The Good: Performances, Character development, Concept of the season's arc
The Bad: Execution of the season's arc is fraught with technical problems, A couple of throwaway episodes
The Basics: David Tennant’s tenure as The Doctor comes to an end when he pairs with Donna Noble and encounters two old adversaries who force him to reunite all his allies to thwart.
As fans look back on the modern Doctor Who, it is likely to be seen as a turning point in the show when David Tennant and Russell T. Davies left the series. Given how well Tennant has been aging and the huge narrative gaps at the end of the fourth season of Doctor Who (which was Tennant and Davies's last), perhaps the solution to making Doctor Who great again is to make more seasons with Tennant's Doctor as the protagonist. And the fourth season of Doctor Who has some true moments of greatness; the season has some clever concepts and ambitious ideas that replay far better than some of the earlier - and certainly the subsequent - seasons.
Part of what makes the fourth season of Doctor Who so good is that the initial impression of the new Companion quickly fades and is replaced with an understanding that Donna Noble has a lot going for her. Following "Last Of The Time Lords" (reviewed here!), The Doctor was in need of a new Companion. The fourth season of Doctor Who quickly pairs The Doctor with Donna Noble who was introduced in the third season episode "The Runaway Bride" (reviewed here!) and actually returns Martha Jones to the narrative for significant chunks of the season. As well, Billie Piper's Rose Tyler appears intermittently throughout the season, until she bursts back from the alternate universe at the season's climax to take her place alongside The Doctor's other Companions and allies. The season then includes an extensive denouement of specials that forces David Tennant to end his tenure as The Doctor.
And, for the most part, the season works.
After a solo adventure to rescue Earth from a falling space Titanic, The Doctor finds himself investigating a new company that is promising sudden, extreme weight loss throughout London. In the process of exposing the alien Adipose using fat humans as reproductive incubators, The Doctor reunites with Donna Noble. Following her first encounter with The Doctor, Noble became obsessed with fringe phenomenon and she has been looking for him ever since. She invites herself along with The Doctor and she begins to advocate for him to intervene on some of their adventures to Pompeii and the Ood homeworld. Donna Noble is horrified by how people act, enslaving the Ood and when The Doctor has to be argued into rescuing a single Roman family.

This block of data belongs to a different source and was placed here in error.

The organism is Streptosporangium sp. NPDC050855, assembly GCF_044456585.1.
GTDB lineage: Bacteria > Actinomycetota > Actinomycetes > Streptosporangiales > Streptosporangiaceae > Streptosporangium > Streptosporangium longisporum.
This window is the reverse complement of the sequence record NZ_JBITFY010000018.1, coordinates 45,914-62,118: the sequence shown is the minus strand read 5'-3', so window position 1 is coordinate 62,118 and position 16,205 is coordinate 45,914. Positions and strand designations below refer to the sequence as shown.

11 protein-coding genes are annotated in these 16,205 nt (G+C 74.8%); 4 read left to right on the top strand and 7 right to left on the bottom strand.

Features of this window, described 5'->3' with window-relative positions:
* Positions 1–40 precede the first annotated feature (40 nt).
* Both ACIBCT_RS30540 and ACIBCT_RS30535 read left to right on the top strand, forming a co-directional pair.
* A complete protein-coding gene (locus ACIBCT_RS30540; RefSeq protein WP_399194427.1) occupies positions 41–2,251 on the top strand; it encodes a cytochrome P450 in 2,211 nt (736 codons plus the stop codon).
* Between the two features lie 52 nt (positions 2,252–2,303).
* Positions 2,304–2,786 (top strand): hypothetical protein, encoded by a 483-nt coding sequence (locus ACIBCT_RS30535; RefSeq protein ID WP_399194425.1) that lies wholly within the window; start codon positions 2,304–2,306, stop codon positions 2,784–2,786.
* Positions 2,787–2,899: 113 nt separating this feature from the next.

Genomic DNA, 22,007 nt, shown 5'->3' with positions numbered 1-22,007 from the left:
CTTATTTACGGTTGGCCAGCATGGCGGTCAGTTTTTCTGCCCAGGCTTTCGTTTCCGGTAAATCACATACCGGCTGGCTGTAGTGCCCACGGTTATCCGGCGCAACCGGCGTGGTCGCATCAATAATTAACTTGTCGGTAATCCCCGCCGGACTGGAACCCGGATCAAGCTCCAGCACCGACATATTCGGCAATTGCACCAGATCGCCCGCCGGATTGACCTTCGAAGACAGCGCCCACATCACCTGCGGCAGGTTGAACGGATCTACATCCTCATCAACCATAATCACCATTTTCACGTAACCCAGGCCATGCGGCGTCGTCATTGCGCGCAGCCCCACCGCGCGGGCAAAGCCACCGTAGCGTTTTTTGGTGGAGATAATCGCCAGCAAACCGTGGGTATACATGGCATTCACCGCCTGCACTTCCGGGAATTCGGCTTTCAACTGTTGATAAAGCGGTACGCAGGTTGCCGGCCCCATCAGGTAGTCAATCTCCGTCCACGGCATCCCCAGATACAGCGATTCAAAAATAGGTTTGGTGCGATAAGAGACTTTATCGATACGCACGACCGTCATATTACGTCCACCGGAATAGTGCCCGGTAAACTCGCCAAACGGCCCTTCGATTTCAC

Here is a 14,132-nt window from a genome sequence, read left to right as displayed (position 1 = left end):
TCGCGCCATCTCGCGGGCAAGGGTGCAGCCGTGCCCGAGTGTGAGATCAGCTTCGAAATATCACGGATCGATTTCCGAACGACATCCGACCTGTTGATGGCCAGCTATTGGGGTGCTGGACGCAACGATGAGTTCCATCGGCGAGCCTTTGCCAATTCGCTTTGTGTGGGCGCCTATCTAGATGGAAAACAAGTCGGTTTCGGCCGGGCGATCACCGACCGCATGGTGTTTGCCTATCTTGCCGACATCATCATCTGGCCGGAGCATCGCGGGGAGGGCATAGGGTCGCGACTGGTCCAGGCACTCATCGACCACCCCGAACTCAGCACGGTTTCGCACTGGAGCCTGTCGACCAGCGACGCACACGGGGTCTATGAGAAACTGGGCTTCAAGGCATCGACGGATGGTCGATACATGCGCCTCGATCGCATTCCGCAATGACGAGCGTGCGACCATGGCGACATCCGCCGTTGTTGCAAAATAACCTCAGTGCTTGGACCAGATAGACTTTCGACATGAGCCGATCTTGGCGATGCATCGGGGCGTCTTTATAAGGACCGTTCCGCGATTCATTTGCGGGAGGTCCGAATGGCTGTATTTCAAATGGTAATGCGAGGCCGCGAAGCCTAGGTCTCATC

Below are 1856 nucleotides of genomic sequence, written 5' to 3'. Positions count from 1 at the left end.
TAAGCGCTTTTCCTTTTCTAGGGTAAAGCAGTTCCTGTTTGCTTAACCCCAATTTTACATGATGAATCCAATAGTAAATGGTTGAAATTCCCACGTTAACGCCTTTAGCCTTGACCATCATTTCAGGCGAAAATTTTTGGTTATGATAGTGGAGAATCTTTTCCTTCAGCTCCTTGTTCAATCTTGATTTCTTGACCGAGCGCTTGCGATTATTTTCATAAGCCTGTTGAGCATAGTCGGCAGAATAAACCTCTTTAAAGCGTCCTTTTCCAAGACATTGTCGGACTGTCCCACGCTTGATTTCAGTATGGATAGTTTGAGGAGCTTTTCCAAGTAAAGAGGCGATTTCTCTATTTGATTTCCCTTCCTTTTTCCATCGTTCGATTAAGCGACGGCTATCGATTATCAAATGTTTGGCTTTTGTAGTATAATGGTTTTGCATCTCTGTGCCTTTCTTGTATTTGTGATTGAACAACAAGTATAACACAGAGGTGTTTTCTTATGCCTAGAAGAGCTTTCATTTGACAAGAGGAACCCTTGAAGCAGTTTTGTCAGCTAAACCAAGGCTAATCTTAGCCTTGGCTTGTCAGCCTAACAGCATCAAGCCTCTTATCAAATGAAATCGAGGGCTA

Called back to Earth, Donna and The Doctor combat the Sontarans. Throughout their adventures, Rose Tyler appears on the periphery and The Doctor and Donna hear tales of planets that have gone missing. Tyler warns of the oncoming Darkness; the stars are going out and planets are disappearing as part of the machinations of an enemy of The Doctor. In combating that threat, The Doctor loses all of his allies and spends some time wandering the galaxy through space and time on his own . . . until The Master is resurrected and attacks Earth in a way that forces him to focus his resolve on saving his beloved planet. The Doctor rushes into his final conflict with The Master having received prophecies of his impending doom and must choose to intervene to save Earth or save himself!
The dual joys of the fourth season of Doctor Who are catching the blink-and-you-miss-them cameos of Rose Tyler for the early episodes and seeing David Tennant and Catherine Tate working together as The Doctor and Donna Noble. Rose Tyler has been trapped in an alternate universe for years and when she pops up at the climax of "Partners In Crime," viewers had a reasonable burst of expectations and theories. The result is a pretty awesome pay-off that sparked more fanfic than one could imagine.